Pretty easy. I mean, everybody works well together. And I love working with their design team because they have great ideas, and we brought our ideas to the table and everybody... nobody had a bad idea. I think we incorporated what everybody felt worked, and is comfortable, and worked for the customer. But at the same time, for me personally, I don't do it unless it works for me. So, I touch every fabric, and look at every color. I look at the placement of the zipper, what kind of zipper, what's the detail on the zipper. You name it.
It's very important for me to be involved in the design aspect of it, because my name is on it. And I don't want to be a brand that has my name on it, but it's a celebrity brand, and I never touched it. It's really someone else's work. I feel very strange about that. And I know that this brand may have my name on it, but I want it to also be able to stand free and clear of my name, as far as quality, and the reason that people come back to, continuously, buy it. Because your name may get you one sale, but it won't get you continuous sales. And I think that's where it comes to my collaboration and with the design team at Tailored Brand, so that we come up with the perfect fabric, the perfect fit, and the perfect colors and all the materials, and the quality that we need to make our customers happy.
You mentioned that you wanted these clothes to represent the current reality of where we are, and how we're dressing. You have to wear suits all the time for work. But when you're not on camera, do you think that the MSX clothing is closer to how you dress regularly?
It's all I wear, to be honest with you. It's all I wear. And I'm serious, I'm serious. It is literally all I wear, to the point of where one of my buddies, Charles, says, "Oh, we're going to dinner. But what are you going to wear?" I'm like, "Well, what else am I supposed to wear? It's what I wear." So, I wear it every day. I wear the jeans, I wear the denim all the time. Usually, I will think out what my day may be. And I craft my outfit from what my day may be. So, I'll say, Okay, this is going to be a day I have to run here, and there, and there. I can get away with denim, a polo, or a T-shirt and a nice jacket or something. I space it out. Then there's days I think, Oh, I can come home right after work. But when I come home after work, if I don't work out immediately. I'm not going to work out at all. So, I'll dress appropriately so that when I walk in the door, I do not have to change that outfit. I can go straight to the gym and work out downstairs. But I still look good walking through the door at GMA. So, it's literally all I wear. So, I don't know anything else to tell you. I mean, it's a good and a bad thing.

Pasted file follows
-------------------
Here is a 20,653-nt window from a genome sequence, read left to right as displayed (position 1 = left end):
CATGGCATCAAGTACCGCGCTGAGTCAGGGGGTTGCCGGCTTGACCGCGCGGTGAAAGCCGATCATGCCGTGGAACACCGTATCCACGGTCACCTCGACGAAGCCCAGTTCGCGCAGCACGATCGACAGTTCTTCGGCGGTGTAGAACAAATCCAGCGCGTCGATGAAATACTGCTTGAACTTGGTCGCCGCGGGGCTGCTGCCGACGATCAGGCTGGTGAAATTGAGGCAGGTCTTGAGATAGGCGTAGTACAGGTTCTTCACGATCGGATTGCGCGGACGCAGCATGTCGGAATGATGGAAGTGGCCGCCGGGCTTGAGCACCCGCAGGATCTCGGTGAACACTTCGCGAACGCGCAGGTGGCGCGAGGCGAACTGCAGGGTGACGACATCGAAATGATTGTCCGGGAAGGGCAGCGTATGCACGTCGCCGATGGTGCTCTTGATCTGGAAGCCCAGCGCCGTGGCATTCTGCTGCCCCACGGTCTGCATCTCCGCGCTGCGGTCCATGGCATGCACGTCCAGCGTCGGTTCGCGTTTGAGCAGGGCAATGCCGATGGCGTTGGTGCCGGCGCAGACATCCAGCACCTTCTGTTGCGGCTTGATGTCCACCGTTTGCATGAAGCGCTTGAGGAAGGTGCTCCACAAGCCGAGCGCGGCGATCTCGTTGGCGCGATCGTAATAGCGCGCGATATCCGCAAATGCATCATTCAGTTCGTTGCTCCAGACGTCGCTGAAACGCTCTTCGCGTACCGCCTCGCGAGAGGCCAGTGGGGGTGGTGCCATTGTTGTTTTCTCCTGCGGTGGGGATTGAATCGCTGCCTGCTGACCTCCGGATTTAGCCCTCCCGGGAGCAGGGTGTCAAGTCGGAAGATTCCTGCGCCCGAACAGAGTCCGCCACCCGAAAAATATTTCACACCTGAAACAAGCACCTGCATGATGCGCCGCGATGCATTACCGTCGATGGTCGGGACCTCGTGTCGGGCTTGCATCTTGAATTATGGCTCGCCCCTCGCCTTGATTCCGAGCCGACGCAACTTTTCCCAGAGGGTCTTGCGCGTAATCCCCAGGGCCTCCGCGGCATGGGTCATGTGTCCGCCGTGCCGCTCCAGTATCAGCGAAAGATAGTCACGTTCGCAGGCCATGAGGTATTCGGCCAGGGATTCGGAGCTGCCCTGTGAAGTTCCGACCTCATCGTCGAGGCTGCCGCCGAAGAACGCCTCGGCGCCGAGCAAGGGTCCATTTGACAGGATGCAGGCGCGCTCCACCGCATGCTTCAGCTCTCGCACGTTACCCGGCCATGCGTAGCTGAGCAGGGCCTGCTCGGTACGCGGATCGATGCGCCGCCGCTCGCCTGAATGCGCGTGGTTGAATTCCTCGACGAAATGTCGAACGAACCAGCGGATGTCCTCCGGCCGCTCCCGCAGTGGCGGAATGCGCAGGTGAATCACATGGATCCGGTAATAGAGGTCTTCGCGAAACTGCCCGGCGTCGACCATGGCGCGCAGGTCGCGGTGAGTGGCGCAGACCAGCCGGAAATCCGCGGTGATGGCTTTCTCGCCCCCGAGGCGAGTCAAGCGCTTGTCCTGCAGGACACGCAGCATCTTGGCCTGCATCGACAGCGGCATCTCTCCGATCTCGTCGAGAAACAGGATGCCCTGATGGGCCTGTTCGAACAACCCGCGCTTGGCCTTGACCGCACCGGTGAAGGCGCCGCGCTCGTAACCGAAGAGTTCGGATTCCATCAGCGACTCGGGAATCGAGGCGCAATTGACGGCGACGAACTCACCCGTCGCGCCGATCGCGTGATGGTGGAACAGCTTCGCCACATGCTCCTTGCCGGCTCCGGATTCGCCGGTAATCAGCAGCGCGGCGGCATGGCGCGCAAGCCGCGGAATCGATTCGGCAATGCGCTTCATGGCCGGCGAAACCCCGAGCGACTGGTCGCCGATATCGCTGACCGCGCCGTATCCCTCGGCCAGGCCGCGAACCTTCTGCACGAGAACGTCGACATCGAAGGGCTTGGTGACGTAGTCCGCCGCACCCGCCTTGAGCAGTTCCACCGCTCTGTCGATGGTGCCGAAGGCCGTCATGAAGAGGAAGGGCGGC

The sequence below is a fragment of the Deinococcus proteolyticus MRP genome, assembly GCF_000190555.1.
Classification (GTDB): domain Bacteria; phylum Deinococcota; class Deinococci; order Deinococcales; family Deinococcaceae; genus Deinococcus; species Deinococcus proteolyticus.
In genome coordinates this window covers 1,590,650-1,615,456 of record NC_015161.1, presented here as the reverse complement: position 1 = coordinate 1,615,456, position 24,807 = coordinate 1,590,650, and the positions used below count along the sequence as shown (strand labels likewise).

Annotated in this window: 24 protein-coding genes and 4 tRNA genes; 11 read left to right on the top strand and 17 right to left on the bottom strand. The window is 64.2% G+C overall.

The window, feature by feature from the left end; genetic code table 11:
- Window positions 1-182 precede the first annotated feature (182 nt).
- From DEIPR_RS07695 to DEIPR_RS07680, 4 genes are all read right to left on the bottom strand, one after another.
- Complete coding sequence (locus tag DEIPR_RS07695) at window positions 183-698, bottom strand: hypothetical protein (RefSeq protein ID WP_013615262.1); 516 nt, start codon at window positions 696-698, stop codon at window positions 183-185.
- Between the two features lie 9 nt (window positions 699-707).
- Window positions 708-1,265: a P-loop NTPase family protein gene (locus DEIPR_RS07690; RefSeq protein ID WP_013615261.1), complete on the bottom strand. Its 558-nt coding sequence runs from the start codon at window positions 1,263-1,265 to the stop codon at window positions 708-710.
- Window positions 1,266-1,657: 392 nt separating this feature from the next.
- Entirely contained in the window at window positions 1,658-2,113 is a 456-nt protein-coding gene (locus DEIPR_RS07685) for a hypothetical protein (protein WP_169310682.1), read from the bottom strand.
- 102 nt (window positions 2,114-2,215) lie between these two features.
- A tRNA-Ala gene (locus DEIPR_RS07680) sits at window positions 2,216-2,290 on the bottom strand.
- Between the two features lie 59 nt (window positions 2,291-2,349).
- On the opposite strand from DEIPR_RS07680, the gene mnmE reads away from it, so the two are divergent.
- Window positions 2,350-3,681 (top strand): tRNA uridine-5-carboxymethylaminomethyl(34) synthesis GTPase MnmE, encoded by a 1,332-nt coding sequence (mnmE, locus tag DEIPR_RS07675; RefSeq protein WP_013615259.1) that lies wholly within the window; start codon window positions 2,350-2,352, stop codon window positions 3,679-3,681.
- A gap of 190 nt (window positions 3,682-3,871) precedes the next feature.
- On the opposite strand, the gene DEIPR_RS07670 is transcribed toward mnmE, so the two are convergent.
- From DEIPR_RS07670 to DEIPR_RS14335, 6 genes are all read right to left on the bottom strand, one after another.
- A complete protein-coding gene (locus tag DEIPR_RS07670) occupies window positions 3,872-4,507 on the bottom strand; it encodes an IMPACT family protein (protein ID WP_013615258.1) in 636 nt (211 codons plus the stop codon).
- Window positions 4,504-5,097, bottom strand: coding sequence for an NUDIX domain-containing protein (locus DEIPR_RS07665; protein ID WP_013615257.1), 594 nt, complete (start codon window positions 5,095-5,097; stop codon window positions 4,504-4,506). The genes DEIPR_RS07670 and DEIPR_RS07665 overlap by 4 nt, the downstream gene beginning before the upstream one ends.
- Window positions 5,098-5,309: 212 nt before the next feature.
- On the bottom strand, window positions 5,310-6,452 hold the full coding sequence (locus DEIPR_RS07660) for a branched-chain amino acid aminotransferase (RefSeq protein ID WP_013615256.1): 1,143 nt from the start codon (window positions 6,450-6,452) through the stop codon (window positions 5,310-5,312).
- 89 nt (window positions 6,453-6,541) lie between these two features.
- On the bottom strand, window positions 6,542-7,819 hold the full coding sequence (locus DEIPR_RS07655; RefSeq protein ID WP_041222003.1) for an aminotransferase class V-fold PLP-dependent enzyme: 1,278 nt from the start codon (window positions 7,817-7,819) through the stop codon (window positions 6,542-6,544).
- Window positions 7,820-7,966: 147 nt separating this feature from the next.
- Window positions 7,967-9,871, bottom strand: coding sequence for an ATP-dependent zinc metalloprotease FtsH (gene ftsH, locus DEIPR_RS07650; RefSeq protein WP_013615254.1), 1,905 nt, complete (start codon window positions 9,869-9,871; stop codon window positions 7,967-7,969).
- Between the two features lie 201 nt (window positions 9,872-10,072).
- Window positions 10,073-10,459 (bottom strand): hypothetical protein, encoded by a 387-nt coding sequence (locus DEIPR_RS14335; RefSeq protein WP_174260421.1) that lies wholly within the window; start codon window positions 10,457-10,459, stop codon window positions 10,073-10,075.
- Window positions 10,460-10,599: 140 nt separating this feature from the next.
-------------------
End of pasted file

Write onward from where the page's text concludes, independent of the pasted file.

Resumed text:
You're living the lifestyle that you're telling the consumer about.
Yeah, I literally live my brand. But it's great stuff, and it is what I would wear. So, when I see someone on the street wearing something—if it's athleisure, or MSX, or workleisure, or tailored and Collection suits—people love to come up and show you. And I'm very prideful about that, because I feel like I'm not deceiving the customer and saying, "Oh, that looks great on you." And then back of my head, I'm thinking, "That's not what I'm wearing. I'm wearing another brand." No, I am wearing what they're wearing. And I take that very personally. I feel very good about that. I take a lot of pride in that.
Do you think, once everyone's not working from home all the time, that guys are going to start dressing up more? And how do you think MSX works in world where, that potentially happens?
I think it's a combination. I think that men will dress up more, but I think we've all been sitting around and, basically, don't pan the Zoom camera below the waist, because you don't know what the heck somebody's wearing. So, I think guys are going to be into the sweat suits, sweat pants. That's fine, we get it. It's been fun for a while, but you do want to shower and put yourself together at times. I think that's going to spill over. We thought a lot about that with the line. Guys will still want to be casual, but they still would want to look better in their casualness than just a regular pair of throw-on sweatpants. So, we tailor our sweatpants; they're more fitted now to be more fashionable once you go back out and into the world. And the suits, they have a lot of stretch in those. So, you could be formal, but you can still be comfortable. So, I believe that it's going to be a combination. Guys are going to dress up more, but guys still want to be comfortable when they do. And that's how MSX falls into line with what the future, I feel, will be when we get back out into the streets, once everyone starts getting their vaccinations.